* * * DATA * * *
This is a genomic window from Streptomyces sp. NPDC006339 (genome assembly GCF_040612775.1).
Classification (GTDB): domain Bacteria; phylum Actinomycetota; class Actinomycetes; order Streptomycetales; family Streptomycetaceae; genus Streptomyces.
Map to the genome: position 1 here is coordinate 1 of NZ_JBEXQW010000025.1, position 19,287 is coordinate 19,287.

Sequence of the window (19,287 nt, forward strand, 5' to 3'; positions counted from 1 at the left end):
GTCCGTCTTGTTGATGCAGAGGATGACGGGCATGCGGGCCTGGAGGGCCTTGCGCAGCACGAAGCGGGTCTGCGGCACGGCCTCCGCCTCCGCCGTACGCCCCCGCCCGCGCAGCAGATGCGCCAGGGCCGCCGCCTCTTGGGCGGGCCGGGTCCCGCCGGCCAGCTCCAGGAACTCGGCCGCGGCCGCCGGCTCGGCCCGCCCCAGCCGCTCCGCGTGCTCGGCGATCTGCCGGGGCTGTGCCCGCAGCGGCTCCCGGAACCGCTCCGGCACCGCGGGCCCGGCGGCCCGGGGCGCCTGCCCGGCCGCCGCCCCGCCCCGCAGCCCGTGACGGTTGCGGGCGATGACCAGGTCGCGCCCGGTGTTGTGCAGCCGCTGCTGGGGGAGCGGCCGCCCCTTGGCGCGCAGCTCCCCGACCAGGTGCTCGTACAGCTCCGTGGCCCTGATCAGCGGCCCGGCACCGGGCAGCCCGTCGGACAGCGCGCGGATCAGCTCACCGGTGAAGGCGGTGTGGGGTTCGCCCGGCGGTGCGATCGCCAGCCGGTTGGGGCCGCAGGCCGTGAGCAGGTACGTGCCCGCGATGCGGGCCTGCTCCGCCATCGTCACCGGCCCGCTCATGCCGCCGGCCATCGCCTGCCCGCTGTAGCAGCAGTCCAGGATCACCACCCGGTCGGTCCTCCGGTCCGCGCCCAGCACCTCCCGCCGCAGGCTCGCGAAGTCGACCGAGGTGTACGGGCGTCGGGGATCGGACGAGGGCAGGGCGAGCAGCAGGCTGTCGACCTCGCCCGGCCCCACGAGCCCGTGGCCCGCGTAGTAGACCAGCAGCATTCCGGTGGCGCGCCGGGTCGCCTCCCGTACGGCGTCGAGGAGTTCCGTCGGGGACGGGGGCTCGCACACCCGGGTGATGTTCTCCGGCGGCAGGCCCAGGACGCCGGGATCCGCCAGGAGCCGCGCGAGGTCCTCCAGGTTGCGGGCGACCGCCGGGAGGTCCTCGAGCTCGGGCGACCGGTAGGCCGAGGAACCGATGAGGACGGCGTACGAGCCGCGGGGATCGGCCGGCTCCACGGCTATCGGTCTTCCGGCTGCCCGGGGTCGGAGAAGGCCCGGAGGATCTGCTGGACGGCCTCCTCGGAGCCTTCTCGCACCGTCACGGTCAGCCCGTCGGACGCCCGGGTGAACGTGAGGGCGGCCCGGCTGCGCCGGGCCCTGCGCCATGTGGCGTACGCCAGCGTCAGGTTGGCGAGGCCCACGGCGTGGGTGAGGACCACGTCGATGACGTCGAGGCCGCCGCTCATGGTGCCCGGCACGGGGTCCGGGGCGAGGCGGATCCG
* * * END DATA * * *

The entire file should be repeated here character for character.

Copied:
This is a genomic window from Streptomyces sp. NPDC006339 (genome assembly GCF_040612775.1).
Classification (GTDB): domain Bacteria; phylum Actinomycetota; class Actinomycetes; order Streptomycetales; family Streptomycetaceae; genus Streptomyces.
Map to the genome: position 1 here is coordinate 1 of NZ_JBEXQW010000025.1, position 19,287 is coordinate 19,287.

Sequence of the window (19,287 nt, forward strand, 5' to 3'; positions counted from 1 at the left end):
GTCCGTCTTGTTGATGCAGAGGATGACGGGCATGCGGGCCTGGAGGGCCTTGCGCAGCACGAAGCGGGTCTGCGGCACGGCCTCCGCCTCCGCCGTACGCCCCCGCCCGCGCAGCAGATGCGCCAGGGCCGCCGCCTCTTGGGCGGGCCGGGTCCCGCCGGCCAGCTCCAGGAACTCGGCCGCGGCCGCCGGCTCGGCCCGCCCCAGCCGCTCCGCGTGCTCGGCGATCTGCCGGGGCTGTGCCCGCAGCGGCTCCCGGAACCGCTCCGGCACCGCGGGCCCGGCGGCCCGGGGCGCCTGCCCGGCCGCCGCCCCGCCCCGCAGCCCGTGACGGTTGCGGGCGATGACCAGGTCGCGCCCGGTGTTGTGCAGCCGCTGCTGGGGGAGCGGCCGCCCCTTGGCGCGCAGCTCCCCGACCAGGTGCTCGTACAGCTCCGTGGCCCTGATCAGCGGCCCGGCACCGGGCAGCCCGTCGGACAGCGCGCGGATCAGCTCACCGGTGAAGGCGGTGTGGGGTTCGCCCGGCGGTGCGATCGCCAGCCGGTTGGGGCCGCAGGCCGTGAGCAGGTACGTGCCCGCGATGCGGGCCTGCTCCGCCATCGTCACCGGCCCGCTCATGCCGCCGGCCATCGCCTGCCCGCTGTAGCAGCAGTCCAGGATCACCACCCGGTCGGTCCTCCGGTCCGCGCCCAGCACCTCCCGCCGCAGGCTCGCGAAGTCGACCGAGGTGTACGGGCGTCGGGGATCGGACGAGGGCAGGGCGAGCAGCAGGCTGTCGACCTCGCCCGGCCCCACGAGCCCGTGGCCCGCGTAGTAGACCAGCAGCATTCCGGTGGCGCGCCGGGTCGCCTCCCGTACGGCGTCGAGGAGTTCCGTCGGGGACGGGGGCTCGCACACCCGGGTGATGTTCTCCGGCGGCAGGCCCAGGACGCCGGGATCCGCCAGGAGCCGCGCGAGGTCCTCCAGGTTGCGGGCGACCGCCGGGAGGTCCTCGAGCTCGGGCGACCGGTAGGCCGAGGAACCGATGAGGACGGCGTACGAGCCGCGGGGATCGGCCGGCTCCACGGCTATCGGTCTTCCGGCTGCCCGGGGTCGGAGAAGGCCCGGAGGATCTGCTGGACGGCCTCCTCGGAGCCTTCTCGCACCGTCACGGTCAGCCCGTCGGACGCCCGGGTGAACGTGAGGGCGGCCCGGCTGCGCCGGGCCCTGCGCCATGTGGCGTACGCCAGCGTCAGGTTGGCGAGGCCCACGGCGTGGGTGAGGACCACGTCGATGACGTCGAGGCCGCCGCTCATGGTGCCCGGCACGGGGTCCGGGGCGAGGCGGATCCG